The past two episodes of 30 Rock represent what happens when the show perfectly integrates a big-name guest star and also when it doesn't quite work. The show's no stranger to big names, having had Oprah, Jerry Seinfeld and Will Arnett in the past. The star wattage has never been distracting, either, and almost always advances the plot in an amusing fashion.
But it didn't really seem like the show knew what to do with media magnet Jennifer Aniston in "The One with the Cast from Night Court," a cleverly-titled ode to her days on Friends. Aniston played Claire Harper, a friend of Liz and Jenna's from their Chicago days. Let's just say she's a bit of freak. Claire snares Jack in her web of lies with an awkward rendition of "Happy Birthday" at a benefit dinner, and the poor guy simply cannot say no to her from then on.
There is a certain undefinable appeal about Aniston. Roger Ebert once came close to pinpointing it: "Now here is a curious thing. When I see Aniston playing any halfway ordinary character, I have the same reaction: Hey,
a friend of mine has somehow gotten into the same movie with all of
those stars. It's the damnedest thing. I don't
ever...want to meet her, because then I might lose her as a friend."
He's right. She does have a sort of down-to-earth quality to her. But by making her play a devilish harridan—one that wasn't particularly funny to boot—she lost that appeal. Oh well, we watch 30 Rock because of Tina Fey, Alec Baldwin and the supporting cast, not for the guest stars. And to that end, the "Night Court" episode was mostly a success. I say "mostly" because the show's titular plot line about Kenneth's staging of a proper series finale for his beloved '80s series Night Court wasn't especially funny. Although it did provide another hilarious werewolf moment, as ridiculous as that statement might sound. In another entry to her hilariously eclectic D-list resume, Jenna revealed she played the "Were-lawyer" on a few episodes of the courtroom drama. No quite as great as "Werewolf Bar Mitzvah," but damn near close.
By comparison, Steve Martin's guest appearance was a resounding success. Martin played the episode's title character, Gavin Volure, the hapless CEO of Sunstream and sufferer of extreme agoraphobia and debilitating wealth. He could not leave his home or touch another human being. Strangely, that is appealing to Liz. As a woman in her late thirties, she simply does not have the energy for relationships anymore, especially after Floyd. "The meeting someone new? Uh, all the nodding and smiling and sibling listing, and what's the upside? It works and you have to have a bunch of sex?" she asks.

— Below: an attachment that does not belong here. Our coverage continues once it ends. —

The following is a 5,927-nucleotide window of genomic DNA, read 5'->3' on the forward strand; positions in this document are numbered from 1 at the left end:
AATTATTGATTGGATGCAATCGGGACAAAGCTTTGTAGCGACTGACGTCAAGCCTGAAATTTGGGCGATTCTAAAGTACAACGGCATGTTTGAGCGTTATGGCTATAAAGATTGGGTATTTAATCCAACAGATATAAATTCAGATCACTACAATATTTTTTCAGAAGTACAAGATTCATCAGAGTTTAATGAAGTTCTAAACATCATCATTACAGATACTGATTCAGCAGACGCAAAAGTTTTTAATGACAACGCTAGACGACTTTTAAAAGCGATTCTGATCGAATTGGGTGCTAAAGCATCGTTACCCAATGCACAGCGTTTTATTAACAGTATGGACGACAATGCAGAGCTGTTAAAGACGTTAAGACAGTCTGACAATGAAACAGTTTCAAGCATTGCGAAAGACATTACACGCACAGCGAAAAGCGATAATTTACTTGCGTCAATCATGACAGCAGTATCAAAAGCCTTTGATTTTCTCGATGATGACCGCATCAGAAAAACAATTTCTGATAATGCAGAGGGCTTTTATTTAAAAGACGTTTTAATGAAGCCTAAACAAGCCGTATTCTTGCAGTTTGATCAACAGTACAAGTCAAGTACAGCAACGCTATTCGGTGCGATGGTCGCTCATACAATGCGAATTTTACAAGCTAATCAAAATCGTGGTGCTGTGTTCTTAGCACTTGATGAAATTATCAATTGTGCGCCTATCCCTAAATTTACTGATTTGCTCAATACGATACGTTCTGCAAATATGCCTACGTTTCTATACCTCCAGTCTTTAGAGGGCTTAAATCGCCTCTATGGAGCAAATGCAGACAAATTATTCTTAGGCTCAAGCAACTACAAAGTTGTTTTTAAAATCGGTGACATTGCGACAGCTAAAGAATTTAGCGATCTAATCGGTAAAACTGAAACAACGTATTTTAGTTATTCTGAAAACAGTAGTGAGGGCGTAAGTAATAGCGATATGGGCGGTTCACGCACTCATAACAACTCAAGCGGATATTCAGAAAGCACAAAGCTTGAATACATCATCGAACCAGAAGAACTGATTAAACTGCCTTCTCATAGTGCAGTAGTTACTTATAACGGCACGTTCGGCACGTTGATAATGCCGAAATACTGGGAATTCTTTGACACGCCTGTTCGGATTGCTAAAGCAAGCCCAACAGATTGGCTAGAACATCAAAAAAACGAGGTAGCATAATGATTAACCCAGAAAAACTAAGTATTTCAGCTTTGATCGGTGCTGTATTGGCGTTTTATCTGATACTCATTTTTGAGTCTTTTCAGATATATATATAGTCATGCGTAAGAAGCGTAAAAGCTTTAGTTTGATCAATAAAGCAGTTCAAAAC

Turns out Volure's offer of a weekend filled with food, celebrity gossip, naps and TV is exactly what Liz is looking for. It's just too bad for our favorite TV heroin that Volure's promise turned out to be a ruse. He wasn't actually agoraphobic; he was just under house arrest for tax fraud, embezzlement and racketeering. What's racketeering? "No one knows," Jack says.
Meanwhile, Tracy Jordan confessed a previously unheard of level of self-reflection: "I'm a strange man who can't be taken seriously!" Tracy was convinced his children were trying to "Menendez" him. Luckily, he had the Tracy Jordan Japanese Sex Doll to use at his disposable to weasel his way out of a couple of sticky situations. Episode after episode, Tracy Morgan tirelessly imbues the show with his brand of maniacal humor, so much so I'm tempted to call his character one of the funniest in the history of television, hyperbole be damned. His moment in the Chuck E. Cheese's ball pit in the Oprah episode is the funniest moment in the season thus far, and one of the funniest in the entire series. "Do you know who I am? Seriously, please tell me who I am!" Still cracks me up every time.
Finally, a stray observation: Jenna is billed as a series regular and always given her due in the credits, but often is completely M.I.A. in a few episodes. In "Gavin Volure," she's mentioned to be visiting her dad (briefly), but never appears. She's always a funny, welcomed addition to the show, so it's just sort of bizarre she disappears and reappears with such frequency. But, it's a minor complaint of a show that just keeps on giving.